13.Pharmacists’ Activities to Reduce Medication Waste: An International Survey [20]To identify activities that pharmacists undertake to reduce medication waste, and to assess the extent to which these activities are implemented, their importance for waste-reduction, and feasibility for broad implementationA two-phase survey was conducted among community and hospital pharmacists working in different developed countries. Phase one used an open-ended questionnaire to identify activities undertaken by pharmacists. Answers were thematically analyzed to construct a list of medication waste-reducing activities. In phase two, a questionnaire was disseminated among pharmacists from different countries, to assess if these activities are implemented (yes/no), their importance, and feasibility (1 to 5 ranking scale). In phase one, 53 pharmacists participated and 14 activities were identified. These were categorized into the pharmaceutical supply chain: prescribing, dispensing (pharmacy or patient-related), and leftover stages. In phase two, 89 pharmacists participated. Most activities were implemented by a minority of pharmacists. Reducing medication amounts in stock was most frequently implemented (dispensing stage pharmacy-related; 86%), followed by collecting unused medications (leftover stage; 77%) and performing a medication review (dispensing stage; 68%). Waste-reducing activities in the dispensing stage activities were both considered most important and feasible (ranked 4). Overall, most activities scored higher on importance than on feasibility.
14. Patient-Related Risks for Non-adherence to Antiretroviral Therapy among HIV-Infected Youth in the United States: A Study of Prevalence and Interactions [24]To determine the prevalence of personal barriers to adherence and to identify associations between these barriers in HIV-infected subjects A cross-sectional, observational study. We studied the following personal barriers to adherence: mental health barriers, high or low self-efficacy and outcome expectancy, and the presence of specific structural barriersThere were 396 subjects infected after age 9 recruited from sites from the Adolescent Trials Network for HIV/AIDS Interventions or the Pediatric AIDS Clinical Trials Group. Of the 396 subjects, 148 (37.4%) self-identified as non-adherent. No significant differences were found between adherent and non-adherent subjects for the presence of mental health disorders. Adherence was significantly associated with all but one structural barrier. Both self-efficacy and outcome expectancy were higher among adherent versus non-adherent subjects (p < 0.0001). Grouping subjects according to low self-efficacy and outcome expectancy for adherence, adherence differed according to the presence or absence of mental health disorders and structural barriers (p < 0.0001). Our data suggest that adolescents have significant rates of non-adherence and face multiple personal barriers.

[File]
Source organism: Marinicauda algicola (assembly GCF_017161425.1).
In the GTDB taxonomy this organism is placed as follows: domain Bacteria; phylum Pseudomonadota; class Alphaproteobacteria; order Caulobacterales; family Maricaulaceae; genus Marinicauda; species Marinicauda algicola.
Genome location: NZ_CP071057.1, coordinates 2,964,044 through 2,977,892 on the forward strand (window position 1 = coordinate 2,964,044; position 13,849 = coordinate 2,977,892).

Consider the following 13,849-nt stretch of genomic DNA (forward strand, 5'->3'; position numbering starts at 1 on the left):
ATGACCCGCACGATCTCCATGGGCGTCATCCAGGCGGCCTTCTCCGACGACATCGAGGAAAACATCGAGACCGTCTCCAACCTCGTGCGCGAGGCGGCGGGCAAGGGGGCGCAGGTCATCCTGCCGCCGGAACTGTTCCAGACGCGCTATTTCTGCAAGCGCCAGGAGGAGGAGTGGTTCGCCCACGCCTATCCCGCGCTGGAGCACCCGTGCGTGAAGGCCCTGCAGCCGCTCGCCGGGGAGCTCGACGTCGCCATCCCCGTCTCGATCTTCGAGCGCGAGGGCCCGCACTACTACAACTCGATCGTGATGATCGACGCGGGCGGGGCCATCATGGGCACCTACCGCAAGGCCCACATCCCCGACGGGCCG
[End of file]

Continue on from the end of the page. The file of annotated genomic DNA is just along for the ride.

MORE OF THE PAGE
15. Long-term adherence with cardiovascular drug regimens [26]To characterize adherence to evidence-based cardiovascular medications prescribed at hospital discharge at 1 year.We studied 1326 patients with coronary artery disease undergoing cardiac catheterization between 1998 and 2001. We examined adherence to angiotensin-converting enzyme (ACE) inhibitors, aspirin, beta-blockers (BBs), and statins by comparing baseline prescription at hospital discharge to self-reported medical regimen at 12 months. Patients who reported use of each cardiac medication at 1 year were considered adherent. Clinical and demographic predictors of nonadherence are described.The population had a mean age of 65.7 +/- 10.5 years, and 36% were women. At discharge, aspirin was prescribed in 95%, BBs in 86%, ACE inhibitors in 65%, and statins in 55%. The proportion of patients who discontinued medications was lowest for aspirin (18%) and BBs (22%), and highest for ACE inhibitors and angiotensin receptor blockers (28%) and statins (28%). Only 54% were adherent to all of their initial medications. Patients who discontinued medications were more likely to be older, women, unmarried, and less educated. Multivariable predictors of better adherence were higher mental health, education level, marital status, and no antidepressant use. A higher number of prescribed medications were associated with lower adherence to the recommended regimen. Insurance coverage and physical function did not correlate with adherence.